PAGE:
Curious-Authentic: a Manifesto

Just as last year was beginning to close its eyes for the last time, in exploratory artistic project mode, I decided to (attempt) to follow:

Thus, I have clarified my world view, and picked my platform personality, (steps one and two) and as I’d already started a blog etc (steps three and four), and have no intention of trying to cajole people into signing up to an email list (step five), I was able to fixate on step six. To write and publish a manifesto. I had to remind myself what a manifesto looked like and, thanks to Scarlet, spent several happy hours reading those of various art movements. Most of them were too bonkers to help really, and this from Wikipedia only seemed to confuse me more:

Before the early 20th century, the manifesto was almost exclusively a declaration with political aims. The intention of artists adopting the form, therefore, is to indicate that they are employing art as a political tool.

The art manifesto has two main goals. The first is to define and criticize a paradigm in contemporary art or culture; the second is to define a set of aesthetic values to counter this paradigm. Often, manifestos aspire to be works of art in their own right; for instance, many manifesto writers intend for their texts to be performed.

But a break from normality during the holiday hurrah found me picking at the genre until I cracked. Ergo, I present

Curious-Authentic: A Manifesto

All is equal in the eyes of the Curious-Authentic Artist.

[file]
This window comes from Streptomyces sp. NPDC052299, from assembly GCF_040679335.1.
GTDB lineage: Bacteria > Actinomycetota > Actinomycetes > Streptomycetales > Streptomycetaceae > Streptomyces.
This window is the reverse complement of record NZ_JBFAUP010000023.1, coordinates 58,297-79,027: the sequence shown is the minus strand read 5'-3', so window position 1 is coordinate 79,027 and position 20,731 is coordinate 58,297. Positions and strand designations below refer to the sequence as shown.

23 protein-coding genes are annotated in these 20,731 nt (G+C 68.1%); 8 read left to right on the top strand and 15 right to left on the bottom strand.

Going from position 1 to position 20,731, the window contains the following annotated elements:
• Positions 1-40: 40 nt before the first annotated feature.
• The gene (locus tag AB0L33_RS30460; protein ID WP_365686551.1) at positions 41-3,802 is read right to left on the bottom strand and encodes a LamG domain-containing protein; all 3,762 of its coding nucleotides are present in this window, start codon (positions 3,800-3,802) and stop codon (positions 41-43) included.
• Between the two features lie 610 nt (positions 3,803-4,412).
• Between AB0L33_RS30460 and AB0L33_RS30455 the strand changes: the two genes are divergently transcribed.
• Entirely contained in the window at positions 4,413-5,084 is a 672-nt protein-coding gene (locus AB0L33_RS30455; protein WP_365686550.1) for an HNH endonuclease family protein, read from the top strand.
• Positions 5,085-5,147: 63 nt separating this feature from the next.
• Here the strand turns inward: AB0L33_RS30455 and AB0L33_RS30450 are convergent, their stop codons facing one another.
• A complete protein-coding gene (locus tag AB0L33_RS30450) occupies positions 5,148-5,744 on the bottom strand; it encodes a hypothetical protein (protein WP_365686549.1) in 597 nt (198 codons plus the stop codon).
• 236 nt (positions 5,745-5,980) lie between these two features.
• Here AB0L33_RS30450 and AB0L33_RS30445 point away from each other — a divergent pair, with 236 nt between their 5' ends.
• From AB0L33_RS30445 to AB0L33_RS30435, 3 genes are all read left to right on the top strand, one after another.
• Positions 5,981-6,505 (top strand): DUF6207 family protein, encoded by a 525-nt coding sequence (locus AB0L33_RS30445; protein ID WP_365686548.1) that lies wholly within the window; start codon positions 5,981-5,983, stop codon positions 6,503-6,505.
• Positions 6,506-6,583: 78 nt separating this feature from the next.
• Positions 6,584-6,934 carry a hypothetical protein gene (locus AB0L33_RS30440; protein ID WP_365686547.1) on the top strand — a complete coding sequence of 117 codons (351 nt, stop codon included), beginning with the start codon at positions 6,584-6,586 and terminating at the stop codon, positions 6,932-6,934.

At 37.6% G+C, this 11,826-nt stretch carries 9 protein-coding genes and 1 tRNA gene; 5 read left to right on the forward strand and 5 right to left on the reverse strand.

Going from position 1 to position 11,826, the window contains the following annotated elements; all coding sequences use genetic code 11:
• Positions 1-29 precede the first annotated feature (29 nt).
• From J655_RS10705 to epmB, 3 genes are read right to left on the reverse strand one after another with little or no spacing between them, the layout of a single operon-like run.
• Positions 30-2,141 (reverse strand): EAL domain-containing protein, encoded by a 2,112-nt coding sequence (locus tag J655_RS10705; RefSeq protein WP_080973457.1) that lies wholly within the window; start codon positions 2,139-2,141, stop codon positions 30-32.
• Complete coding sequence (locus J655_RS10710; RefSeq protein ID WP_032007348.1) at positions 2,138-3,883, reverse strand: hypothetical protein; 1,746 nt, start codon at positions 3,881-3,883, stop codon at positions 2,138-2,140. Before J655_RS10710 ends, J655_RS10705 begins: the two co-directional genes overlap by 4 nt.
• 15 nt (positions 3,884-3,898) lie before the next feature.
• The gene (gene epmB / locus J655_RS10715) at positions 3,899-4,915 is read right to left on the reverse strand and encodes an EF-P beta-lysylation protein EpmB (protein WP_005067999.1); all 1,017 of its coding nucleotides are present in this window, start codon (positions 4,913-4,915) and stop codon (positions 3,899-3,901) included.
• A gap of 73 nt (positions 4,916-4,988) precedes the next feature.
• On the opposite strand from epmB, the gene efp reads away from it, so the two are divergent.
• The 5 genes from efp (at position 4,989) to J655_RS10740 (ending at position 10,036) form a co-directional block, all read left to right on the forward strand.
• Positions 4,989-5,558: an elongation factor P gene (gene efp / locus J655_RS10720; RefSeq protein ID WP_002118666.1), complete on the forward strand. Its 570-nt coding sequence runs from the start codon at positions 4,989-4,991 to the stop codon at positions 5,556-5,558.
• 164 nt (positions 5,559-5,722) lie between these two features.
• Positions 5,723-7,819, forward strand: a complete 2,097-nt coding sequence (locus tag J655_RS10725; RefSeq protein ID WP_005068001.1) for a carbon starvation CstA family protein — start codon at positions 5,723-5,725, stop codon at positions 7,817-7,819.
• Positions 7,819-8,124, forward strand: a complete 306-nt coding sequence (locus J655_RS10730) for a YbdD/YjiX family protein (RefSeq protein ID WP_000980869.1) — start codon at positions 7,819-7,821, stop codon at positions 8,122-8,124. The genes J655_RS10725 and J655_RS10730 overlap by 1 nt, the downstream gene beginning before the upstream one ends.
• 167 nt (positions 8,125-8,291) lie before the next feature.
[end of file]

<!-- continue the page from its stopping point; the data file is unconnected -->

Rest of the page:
The biscuit is equal to the banquet.
The mountain is equal to the ditch.
The storm? It is equal to the limpid pool; and that slant of sunshine bouncing off a clean spot on a rusty bicycle  is equal to a melting snowman in the garden of a dying librarian.
Different than does not mean less than.
The burnt crust is equal to the moist cake, thick with chocolate frosting.
The shoe is equal to the trouser.
We need them both, though some have neither.
We need them too.
The newborn and the octogenarian with a broken toe are commensurate.
Your laughter rising from a tiny point in the depths of your intestine is equal to the tears you shed when the cat died.
Draba is equal to rose.
The pothole at the end of the street that could house a giant pike is as valuable as a fleet of Mercedes sparkling in the lot.
For the solution to be found the question must present.
The discarded ring pull is equal to the beer.
The refugee fleeing from war, is equal to the star hiding from the tabloid hack.
The spanner collector’s unending monologue is as useful to the writer as a professor’s lecture on Kafka, though more tiring. 
I heard of a woman who paints chillies over and over again, her house is filled with these canvases. There is a man who thinks his car is more important than his wife, though, when queried, is quick to deny it. Some people like jam, others like Marmite, still others eschew all pleasures in their personal quests for redemption. 

The Curious-Authentic Artist will travel with them all, grateful for the material.

I seem to be channelling Walt Whitman, but hey…

Header image from: Widewalls Ltd, which is well worth a browse.

7 thoughts on “Curious-Authentic: a Manifesto

  1. Have you seen “Manifesto” with Cate Blanchett (In this unique drama, Oscar-winning actress Cate Blanchett brings to life — via 13 different characters — the manifestos of influential 20th-century artists, including sculptor Claes Oldenburg, film director Jim Jarmusch and dancer Yvonne Rainer. dvd info on netflix) It’s streaming on Amazon Prime, stateside.

    For what it’s worth, I found myself often nodding in agreement and also marveling at some of the similes. xoxo

    Liked by 2 people

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